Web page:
Spring Postcard: Indians hoping Hafner can recapture old magic
Cleveland is in its first season at its new spring training complex
Travis Hafner and Kerry Wood could be the vital cogs this season
The starting pitching is fairly thin, but there's quality at the top
1) Their camp, at a beautiful new facility out in the middle of nowhere (or as close to nowhere as most will go), is extremely quiet and businesslike. It also appears very well run, which is a plus. The oddity is the plane "cemetery" next to the fields, a lineup of airplanes put out to pasture (or in the case, out to desert), where the dry air allows them to survive for parts or emergencies. Occasionally, there is a takeoff, momentarily disrupting the eerie (as opposed to Erie) calm.
2) They need Travis Hafner to revert to the former Travis Hafner. He hit some nice shots in batting practice, but so far is working slowly into games (0-for-2 at the plate so far). Which is to say, no one who's going to help much. "I am confident he's going to come back. I'm confident he's going to be a middle-of-the-order producer for us," manager Eric Wedge said. The alternative, the 2008 Hafner (.197), isn't pretty.
3) Fausto Carmona doesn't look quite as big as I'd heard he was. "He's worked his way into shape," Wedge said of the rising star whose career path took a dip in '08. He pitched winter ball but apparently the food was very tasty down there. Excellent pitching coach Carl Willis was working on Carmona's delivery on this day. If he's right, he could give the Indians two aces. Last year he wasn't right, with a strikeout-to-walk ratio that wasn't even 1 to 1 (70 walks, 58 strikeouts).
Wish You Were Here
How about Pedro Martinez? "That's an interesting name," one Indians person said. Yes, it would be interesting for a team that needs another proven starter. However, Martinez said he's not signing for what Tom Glavine signed for ($1 million guaranteed, plus incentives), and the Indians aren't sure they have even that. They're tapped out after acquiring Mark DeRosa, Kerry Wood and Carl Pavano, one Indians person said.
There's great competition at the end of a fairly thin rotation. After Cy Young winner Cliff Lee, Carmona plus Pavano, they are hoping Anthony Reyes, who looked good late last year, wins the No. 4 spot. After that, it's a guessing game. Aaron Laffey has a good shot, though he isn't having a great spring. So does Jeremy Sowers, who's had a rough couple years. And Zach Jackson and Kirk Saarloos are among others in the picture. By July, Jake Westbrook (elbow surgery) could be back to help. Camp Star Powerful shortstop Jhonny Peralta is taking advantage of favorable hitting conditions in the desert to bat .643 so far.
Prospect Creating Buzz
Actually, there are a few, and many of them play the outfield. Michael Brantley and Matt LaPorta, both acquired in the CC Sabathia trade, are terrific prospects. Nick Weglarz, a drafted player from Canada described as "Bunyonesque," has great power. Additionally, catching prospect Carlos Santana, who was acquired in the Casey Blake trade, is making beautiful music. He was converted from third base but appears to have a lot of tools.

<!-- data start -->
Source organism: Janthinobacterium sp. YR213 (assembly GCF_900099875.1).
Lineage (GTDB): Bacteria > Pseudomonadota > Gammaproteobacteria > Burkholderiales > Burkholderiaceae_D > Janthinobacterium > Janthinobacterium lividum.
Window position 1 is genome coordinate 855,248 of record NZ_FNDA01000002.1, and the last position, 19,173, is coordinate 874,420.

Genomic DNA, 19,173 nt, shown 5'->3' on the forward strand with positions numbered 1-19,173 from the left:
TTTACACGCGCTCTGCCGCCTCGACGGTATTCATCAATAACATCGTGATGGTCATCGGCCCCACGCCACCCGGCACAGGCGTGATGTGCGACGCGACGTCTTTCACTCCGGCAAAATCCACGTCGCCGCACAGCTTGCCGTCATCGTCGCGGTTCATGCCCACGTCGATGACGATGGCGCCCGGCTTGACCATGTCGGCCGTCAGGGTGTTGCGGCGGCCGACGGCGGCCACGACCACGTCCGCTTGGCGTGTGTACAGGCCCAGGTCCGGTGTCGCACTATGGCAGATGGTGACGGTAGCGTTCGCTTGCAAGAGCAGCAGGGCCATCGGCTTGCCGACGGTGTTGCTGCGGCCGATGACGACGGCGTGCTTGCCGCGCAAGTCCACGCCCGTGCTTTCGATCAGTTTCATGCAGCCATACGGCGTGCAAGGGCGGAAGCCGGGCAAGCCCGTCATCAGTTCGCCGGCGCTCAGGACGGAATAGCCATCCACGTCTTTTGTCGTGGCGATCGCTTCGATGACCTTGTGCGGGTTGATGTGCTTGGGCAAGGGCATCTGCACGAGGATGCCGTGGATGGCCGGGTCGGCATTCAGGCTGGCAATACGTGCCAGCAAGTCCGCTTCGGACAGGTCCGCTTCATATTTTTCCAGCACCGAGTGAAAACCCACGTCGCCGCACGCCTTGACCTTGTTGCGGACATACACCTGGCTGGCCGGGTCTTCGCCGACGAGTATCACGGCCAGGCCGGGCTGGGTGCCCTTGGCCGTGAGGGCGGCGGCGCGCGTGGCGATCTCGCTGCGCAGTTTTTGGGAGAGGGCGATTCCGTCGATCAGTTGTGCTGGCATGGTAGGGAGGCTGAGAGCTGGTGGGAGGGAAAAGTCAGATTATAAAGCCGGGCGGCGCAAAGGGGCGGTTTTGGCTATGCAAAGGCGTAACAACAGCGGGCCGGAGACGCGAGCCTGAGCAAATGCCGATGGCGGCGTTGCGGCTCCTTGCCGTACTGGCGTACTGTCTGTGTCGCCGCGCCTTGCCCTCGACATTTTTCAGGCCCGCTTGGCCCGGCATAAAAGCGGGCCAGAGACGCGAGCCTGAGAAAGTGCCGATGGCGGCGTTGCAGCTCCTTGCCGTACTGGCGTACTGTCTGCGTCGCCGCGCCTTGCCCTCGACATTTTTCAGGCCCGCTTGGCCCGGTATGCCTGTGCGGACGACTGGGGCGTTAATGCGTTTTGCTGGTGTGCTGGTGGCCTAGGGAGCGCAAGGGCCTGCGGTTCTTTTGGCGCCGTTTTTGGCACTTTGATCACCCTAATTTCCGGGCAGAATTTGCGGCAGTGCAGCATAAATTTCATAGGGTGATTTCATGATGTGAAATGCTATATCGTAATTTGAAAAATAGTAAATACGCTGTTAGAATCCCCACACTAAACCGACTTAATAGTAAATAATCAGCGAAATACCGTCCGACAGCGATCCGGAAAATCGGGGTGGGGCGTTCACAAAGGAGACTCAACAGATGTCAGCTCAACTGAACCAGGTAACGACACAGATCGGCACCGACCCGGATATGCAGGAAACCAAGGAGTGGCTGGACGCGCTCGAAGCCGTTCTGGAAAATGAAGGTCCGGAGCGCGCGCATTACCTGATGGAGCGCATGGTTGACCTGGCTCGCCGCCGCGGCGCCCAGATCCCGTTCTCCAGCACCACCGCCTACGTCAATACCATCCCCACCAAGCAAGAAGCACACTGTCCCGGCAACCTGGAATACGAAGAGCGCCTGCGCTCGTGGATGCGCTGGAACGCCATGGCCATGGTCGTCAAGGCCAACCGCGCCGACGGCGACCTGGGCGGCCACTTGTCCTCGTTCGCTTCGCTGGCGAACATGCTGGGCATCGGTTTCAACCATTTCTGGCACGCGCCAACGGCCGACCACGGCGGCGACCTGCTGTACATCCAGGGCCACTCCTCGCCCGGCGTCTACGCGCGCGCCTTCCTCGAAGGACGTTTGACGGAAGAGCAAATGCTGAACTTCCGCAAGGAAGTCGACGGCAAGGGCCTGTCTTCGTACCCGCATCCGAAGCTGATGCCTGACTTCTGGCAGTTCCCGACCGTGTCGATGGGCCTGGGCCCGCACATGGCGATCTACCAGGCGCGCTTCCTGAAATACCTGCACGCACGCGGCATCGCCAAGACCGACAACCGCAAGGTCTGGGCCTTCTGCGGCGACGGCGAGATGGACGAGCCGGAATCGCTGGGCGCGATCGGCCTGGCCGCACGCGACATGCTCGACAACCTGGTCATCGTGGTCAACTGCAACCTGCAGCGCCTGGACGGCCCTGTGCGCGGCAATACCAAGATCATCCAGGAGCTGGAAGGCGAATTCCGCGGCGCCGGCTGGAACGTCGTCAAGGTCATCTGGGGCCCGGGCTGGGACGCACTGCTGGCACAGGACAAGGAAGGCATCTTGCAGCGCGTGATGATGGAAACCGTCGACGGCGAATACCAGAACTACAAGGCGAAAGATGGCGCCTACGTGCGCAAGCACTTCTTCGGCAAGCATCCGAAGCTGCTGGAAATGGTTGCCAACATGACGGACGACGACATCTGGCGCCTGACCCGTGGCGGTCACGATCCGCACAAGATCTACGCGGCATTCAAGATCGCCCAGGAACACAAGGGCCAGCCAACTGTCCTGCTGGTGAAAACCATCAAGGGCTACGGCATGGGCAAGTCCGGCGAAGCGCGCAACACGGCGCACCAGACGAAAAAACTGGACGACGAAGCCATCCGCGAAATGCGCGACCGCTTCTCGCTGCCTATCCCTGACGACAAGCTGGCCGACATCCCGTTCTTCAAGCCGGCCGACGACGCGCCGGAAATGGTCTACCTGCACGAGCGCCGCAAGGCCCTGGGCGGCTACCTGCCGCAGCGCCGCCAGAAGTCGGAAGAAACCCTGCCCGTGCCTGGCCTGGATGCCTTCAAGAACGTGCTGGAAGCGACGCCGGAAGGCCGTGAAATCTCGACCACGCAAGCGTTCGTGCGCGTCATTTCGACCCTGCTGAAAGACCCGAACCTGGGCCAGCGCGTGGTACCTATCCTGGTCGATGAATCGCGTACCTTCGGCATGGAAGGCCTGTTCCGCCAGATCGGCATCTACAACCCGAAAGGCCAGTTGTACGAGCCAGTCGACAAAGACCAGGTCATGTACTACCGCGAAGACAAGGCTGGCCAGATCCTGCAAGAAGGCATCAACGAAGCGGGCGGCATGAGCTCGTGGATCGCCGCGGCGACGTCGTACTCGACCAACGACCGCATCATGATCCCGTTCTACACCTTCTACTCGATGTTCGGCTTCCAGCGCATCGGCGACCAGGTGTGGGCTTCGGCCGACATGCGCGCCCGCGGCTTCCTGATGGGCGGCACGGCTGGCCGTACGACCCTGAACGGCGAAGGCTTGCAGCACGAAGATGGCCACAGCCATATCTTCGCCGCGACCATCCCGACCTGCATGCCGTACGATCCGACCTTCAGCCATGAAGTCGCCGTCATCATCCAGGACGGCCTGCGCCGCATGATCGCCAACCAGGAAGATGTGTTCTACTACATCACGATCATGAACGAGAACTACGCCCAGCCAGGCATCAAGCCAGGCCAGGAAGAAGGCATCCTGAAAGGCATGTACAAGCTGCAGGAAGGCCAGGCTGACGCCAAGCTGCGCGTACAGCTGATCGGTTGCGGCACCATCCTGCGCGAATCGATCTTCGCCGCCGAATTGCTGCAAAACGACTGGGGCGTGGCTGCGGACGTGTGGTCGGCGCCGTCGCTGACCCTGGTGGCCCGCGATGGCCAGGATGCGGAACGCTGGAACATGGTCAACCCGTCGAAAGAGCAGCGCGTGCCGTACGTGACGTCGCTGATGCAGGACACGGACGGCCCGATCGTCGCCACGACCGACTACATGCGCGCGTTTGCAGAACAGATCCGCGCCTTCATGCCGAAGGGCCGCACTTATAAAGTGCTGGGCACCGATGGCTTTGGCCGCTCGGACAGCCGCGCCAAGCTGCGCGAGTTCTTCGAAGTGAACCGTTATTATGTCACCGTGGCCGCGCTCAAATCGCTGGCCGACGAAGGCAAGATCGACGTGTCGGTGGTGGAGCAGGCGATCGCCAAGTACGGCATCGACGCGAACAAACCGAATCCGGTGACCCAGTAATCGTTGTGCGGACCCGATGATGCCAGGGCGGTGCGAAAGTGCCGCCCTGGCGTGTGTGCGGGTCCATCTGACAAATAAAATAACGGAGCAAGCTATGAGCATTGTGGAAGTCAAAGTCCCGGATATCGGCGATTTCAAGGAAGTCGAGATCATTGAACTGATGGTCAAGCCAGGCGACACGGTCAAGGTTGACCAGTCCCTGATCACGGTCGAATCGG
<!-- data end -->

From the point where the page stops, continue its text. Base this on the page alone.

New Face, New Place
Kerry Wood could be the key to the team. The Indians for years employed all-heart, no-stuff Joe Borowski as their closer, and catcher Kelly Shoppach said, lovingly, "The thing about Joe is, he didn't have anything." Wood, on the other hand, has everything, provided he has his health that is. He was set back early by a back issue that's considered minor and will throw his second simulated game Tuesday. Said Shoppach, "He brings fear to the opposing team."
What Can He Do for an Encore?
Asked if he could repeat his 22-3 season of a year ago, Cliff Lee answered, "I don't know. We'll see," Lee, actually, isn't setting that as a goal. "I want to stay healthy, make every start and give our team a chance to win," Lee said in his usual understated manner. Wood, sitting next to him, interjected, 'That's not true. He told me he was going to win 26." Wood was kidding, I think.
Whatever Happened to?
Tomo Ohka is here. Though he isn't exactly starting promisingly, pitching to a 14.73 ERA so far this spring.
Not Done Yet
Pavano? I say that with a question mark because it's hard to have too much faith after seeing the last four years (9-9 with the Yankees with a .310 opponents' batting average for $39.95 million). Wedge says the difference is that he's healthy. Also, the manager mentioned that he's getting along with his teammates, another plus. Maybe Cleveland's just a better spot for him than New York.
At full strength, the bullpen looks strong. If the Rafaels, Perez and Betancourt, can get back to their 2007 performance, it could be one of the best pens around. Sidearming Joe Smith comes from the Mets to add an extra dimension. And Wood has a chance to be one of the biggest acquisitions anyone made this winter.
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